overflowing coolant

Fisher, Scott Scott_Fisher at intuit.com
Tue Aug 20 09:43:23 EDT 2002

(the "> >" is Frank's original question, the ">" is Brett's response...)

> > Can this be due to straight water
> > or a bad thermostat which I just replaced?
> Probably more likely that your expansion tank cap is leaking
> pressure, so that's allowing the water to boil.

Exactly -- in fact, the laws of cause and effect suggest that it's more
likely that an overflowing reservoir leads to replacement with straight
water than the other way 'round. :-)

Something else: I learned on the list several years ago that Audi
expansion-tank caps are designed to be replaced if there is ever an
overheating incident.  That is, once the coolant boils to the point that it
spews out the cap, buy a new cap.  They have a pressure-relief system built
in that is not intended to be re-used (as with the familiar "Stant" radiator
caps at the auto-parts chains).

The important question is where the leaks are coming from.  If they're
coming from around the overflow cap, then replace the overflow cap and don't
fill up to the cap -- just fill up to the "max" line on the tank.  You need
the air space to allow for the coolant's expansion when it heats up.  If the
leaks are coming from elsewhere in the tank, you need a new tank.  They do
occasionally split from age and heat-cycling, and they're a critical part of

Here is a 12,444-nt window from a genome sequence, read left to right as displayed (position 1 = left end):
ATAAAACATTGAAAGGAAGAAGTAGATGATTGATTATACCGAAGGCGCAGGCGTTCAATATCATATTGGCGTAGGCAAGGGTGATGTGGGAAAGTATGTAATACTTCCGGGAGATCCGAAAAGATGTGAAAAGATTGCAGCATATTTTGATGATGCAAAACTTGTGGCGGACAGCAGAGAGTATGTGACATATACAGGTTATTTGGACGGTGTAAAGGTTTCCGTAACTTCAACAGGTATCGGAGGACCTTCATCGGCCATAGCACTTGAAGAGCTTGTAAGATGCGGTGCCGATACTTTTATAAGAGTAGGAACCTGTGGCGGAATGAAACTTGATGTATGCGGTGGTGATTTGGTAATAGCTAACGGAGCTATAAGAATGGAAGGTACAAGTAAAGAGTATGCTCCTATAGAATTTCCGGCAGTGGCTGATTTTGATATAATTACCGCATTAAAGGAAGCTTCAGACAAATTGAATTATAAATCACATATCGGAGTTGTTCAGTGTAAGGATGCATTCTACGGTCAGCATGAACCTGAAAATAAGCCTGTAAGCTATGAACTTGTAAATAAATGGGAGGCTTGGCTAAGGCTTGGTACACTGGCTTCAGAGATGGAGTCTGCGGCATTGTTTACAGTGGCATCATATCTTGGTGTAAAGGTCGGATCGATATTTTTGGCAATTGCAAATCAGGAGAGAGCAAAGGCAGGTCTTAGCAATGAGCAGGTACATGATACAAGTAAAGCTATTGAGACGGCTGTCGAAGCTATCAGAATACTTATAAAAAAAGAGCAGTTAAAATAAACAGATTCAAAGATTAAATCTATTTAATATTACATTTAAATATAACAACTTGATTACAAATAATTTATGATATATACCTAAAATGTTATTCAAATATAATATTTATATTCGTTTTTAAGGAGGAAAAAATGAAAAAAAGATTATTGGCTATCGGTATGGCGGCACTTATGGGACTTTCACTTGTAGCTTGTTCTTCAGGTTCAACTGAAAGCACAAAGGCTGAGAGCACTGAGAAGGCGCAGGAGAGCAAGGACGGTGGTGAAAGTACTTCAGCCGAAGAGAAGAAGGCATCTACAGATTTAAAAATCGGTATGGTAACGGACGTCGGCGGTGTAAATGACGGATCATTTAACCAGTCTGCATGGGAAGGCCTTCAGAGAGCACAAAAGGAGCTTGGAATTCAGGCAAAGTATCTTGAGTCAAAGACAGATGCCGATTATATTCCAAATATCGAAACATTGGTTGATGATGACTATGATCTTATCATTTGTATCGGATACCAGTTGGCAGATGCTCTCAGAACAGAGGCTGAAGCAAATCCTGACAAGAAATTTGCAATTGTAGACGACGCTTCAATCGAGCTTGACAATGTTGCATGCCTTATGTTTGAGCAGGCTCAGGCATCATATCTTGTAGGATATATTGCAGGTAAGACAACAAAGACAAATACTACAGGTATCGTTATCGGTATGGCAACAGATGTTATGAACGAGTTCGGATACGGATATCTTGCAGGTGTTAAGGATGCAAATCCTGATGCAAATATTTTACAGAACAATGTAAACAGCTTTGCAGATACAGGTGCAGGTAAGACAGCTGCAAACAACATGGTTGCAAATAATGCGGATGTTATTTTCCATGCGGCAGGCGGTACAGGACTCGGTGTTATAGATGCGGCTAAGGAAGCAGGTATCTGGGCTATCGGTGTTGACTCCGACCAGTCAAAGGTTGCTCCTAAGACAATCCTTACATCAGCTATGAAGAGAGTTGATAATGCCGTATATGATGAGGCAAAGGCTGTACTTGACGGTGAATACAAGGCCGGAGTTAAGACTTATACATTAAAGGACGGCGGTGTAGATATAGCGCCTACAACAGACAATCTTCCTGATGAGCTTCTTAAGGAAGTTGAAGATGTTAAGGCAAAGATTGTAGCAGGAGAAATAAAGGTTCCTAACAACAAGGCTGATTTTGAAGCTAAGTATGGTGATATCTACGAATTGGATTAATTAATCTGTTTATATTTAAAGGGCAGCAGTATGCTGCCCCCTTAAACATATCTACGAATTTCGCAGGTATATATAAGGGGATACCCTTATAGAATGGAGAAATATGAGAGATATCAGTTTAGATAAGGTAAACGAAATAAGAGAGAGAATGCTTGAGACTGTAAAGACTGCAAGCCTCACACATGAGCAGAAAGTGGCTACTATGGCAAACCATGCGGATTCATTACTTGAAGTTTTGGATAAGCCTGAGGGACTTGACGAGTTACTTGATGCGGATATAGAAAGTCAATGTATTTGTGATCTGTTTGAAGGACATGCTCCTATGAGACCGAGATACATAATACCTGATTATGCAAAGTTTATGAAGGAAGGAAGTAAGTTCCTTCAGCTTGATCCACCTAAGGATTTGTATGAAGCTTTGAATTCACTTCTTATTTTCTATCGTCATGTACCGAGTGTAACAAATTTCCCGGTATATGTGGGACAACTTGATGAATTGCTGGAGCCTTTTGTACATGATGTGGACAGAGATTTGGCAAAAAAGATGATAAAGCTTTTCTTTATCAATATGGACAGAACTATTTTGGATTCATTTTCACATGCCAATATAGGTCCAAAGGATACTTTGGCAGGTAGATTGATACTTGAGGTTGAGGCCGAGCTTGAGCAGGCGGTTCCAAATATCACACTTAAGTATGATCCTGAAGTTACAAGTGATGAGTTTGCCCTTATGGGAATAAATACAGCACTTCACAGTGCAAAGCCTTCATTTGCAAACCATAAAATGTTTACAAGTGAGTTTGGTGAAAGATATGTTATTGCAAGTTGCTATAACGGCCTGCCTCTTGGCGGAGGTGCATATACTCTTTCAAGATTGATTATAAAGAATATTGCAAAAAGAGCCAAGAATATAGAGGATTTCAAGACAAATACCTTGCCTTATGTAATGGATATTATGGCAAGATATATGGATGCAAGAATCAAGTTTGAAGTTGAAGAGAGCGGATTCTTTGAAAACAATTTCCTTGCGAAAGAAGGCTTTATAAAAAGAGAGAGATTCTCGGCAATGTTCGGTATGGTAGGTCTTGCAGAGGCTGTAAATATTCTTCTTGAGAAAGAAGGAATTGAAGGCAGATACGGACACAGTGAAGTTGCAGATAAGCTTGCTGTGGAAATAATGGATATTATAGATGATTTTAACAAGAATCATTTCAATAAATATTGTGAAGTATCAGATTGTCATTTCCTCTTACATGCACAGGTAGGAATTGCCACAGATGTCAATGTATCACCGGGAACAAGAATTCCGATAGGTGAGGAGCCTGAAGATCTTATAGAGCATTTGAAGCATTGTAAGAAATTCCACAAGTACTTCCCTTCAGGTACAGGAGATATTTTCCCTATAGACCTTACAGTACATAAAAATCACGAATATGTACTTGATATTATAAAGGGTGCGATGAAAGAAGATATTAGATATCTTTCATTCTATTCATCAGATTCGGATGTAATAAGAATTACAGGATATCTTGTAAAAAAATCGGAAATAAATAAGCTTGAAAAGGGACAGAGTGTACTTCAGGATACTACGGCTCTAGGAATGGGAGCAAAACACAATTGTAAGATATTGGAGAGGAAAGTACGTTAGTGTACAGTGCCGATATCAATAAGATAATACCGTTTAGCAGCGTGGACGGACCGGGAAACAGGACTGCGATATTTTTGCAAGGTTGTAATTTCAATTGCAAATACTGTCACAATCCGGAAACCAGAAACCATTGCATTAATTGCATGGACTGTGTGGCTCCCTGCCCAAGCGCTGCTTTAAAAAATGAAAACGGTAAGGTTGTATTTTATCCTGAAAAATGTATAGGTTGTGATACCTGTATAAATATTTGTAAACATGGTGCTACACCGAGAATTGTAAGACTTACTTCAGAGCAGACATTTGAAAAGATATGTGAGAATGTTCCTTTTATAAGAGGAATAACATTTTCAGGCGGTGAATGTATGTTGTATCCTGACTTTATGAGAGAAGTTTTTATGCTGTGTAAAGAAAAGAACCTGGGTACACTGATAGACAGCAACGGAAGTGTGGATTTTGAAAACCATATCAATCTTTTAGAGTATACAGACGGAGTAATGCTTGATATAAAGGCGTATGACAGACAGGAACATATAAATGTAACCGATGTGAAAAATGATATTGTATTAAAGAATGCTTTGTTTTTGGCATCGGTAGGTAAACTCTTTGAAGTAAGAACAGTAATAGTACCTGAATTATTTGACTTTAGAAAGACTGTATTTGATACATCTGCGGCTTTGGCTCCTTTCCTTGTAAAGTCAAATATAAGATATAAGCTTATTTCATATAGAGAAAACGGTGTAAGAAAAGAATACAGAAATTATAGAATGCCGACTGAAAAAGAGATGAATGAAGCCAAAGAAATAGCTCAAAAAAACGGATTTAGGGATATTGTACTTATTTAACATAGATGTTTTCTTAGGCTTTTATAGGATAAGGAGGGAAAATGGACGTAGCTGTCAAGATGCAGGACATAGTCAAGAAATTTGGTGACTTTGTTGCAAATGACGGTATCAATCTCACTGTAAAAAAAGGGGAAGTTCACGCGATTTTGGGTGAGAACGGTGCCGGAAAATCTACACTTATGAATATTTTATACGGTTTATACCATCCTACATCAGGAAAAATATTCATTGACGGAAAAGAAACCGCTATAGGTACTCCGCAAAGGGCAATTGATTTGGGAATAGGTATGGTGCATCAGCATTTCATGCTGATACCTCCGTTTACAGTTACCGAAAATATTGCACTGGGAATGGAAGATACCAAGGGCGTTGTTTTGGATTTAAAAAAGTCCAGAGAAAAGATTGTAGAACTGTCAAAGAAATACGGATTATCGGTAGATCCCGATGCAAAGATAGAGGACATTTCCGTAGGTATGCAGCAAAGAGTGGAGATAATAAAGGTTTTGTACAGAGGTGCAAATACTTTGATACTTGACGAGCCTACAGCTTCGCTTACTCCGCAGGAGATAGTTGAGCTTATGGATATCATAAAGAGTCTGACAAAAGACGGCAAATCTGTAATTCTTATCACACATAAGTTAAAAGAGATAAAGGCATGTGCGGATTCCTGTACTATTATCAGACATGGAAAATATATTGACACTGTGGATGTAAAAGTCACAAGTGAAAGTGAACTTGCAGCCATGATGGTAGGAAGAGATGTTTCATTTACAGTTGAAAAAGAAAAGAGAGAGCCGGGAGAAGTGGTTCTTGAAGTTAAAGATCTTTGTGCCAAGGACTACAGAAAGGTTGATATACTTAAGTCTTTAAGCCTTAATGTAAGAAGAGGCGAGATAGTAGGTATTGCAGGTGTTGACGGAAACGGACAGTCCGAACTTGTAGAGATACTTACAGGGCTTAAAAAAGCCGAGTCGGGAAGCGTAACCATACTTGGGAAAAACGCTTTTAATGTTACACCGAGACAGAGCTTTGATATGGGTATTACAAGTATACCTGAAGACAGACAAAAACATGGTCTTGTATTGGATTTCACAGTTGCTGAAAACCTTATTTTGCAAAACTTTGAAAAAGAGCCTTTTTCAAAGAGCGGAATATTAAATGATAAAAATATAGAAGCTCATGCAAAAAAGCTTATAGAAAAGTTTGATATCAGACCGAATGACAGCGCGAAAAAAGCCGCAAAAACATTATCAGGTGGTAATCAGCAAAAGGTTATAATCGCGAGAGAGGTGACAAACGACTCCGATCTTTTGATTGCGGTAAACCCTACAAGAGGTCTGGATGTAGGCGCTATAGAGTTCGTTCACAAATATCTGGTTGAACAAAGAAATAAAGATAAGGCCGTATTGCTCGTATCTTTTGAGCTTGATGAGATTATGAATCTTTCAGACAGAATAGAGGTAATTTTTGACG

the system.

You may also find (as I did when I started going through the cooling system
in my '83 CGT when I first bought it four years ago) that the small hose
going TO the overflow tank has a leak in it.  In my car, that hose had a
minuscule split just under the hose clamp -- not enough for a visible leak,
but enough that it was losing coolant (and more important, losing pressure)
through the split.  The roadside fix for this used two of the blades on my
Swiss army knife: cut off the split portion of the hose, then screw the hose
clamp back on.  (Then drive to the auto parts store and buy a new hose...  I
swear these cars KNOW when you're kludging them, and a good one will let you
get away with it but only for as long as it takes you to get the right

In short, the cooling system is only as strong as its weakest link.  After
spending some time searching for successive weak links, I finally gave up
and replaced all the hoses, the thermostat, and the cap.  Did that two years
ago and have had no problems with cooling since, even in 100 degree heat
while climbing the Siskiyous at 80 mph with the air conditioning on, which I
do twice a month during the summer on my drives from Portland to San

Brett's cautions about the long-term use of straight water are well taken.
There's one exception, which may not apply to you: most of my friends who
work corner stations in the SCCA really appreciate it when you run straight
water (with a lubricant/corrosion protector like Water Wetter to avoid two
of the problems Brett mentions) if you're going to be driving on track.
They tell me that spilled coolant is every bit as slippery as oil.  This is
a hazard not only to the other cars that come charging into the impact zone
(what's that yellow thing they're flapping at me, can't they see I'm
racing???), but also to my pals in worker-whites who may have to run out and
pull you from the wreckage while slipping and sliding in a puddle of green
goo.  (Can you tell I'm having dinner with a couple of corner workers before
the Great Big Sea concert tonight? :-)

--Scott Fisher
  Tualatin, Oregon

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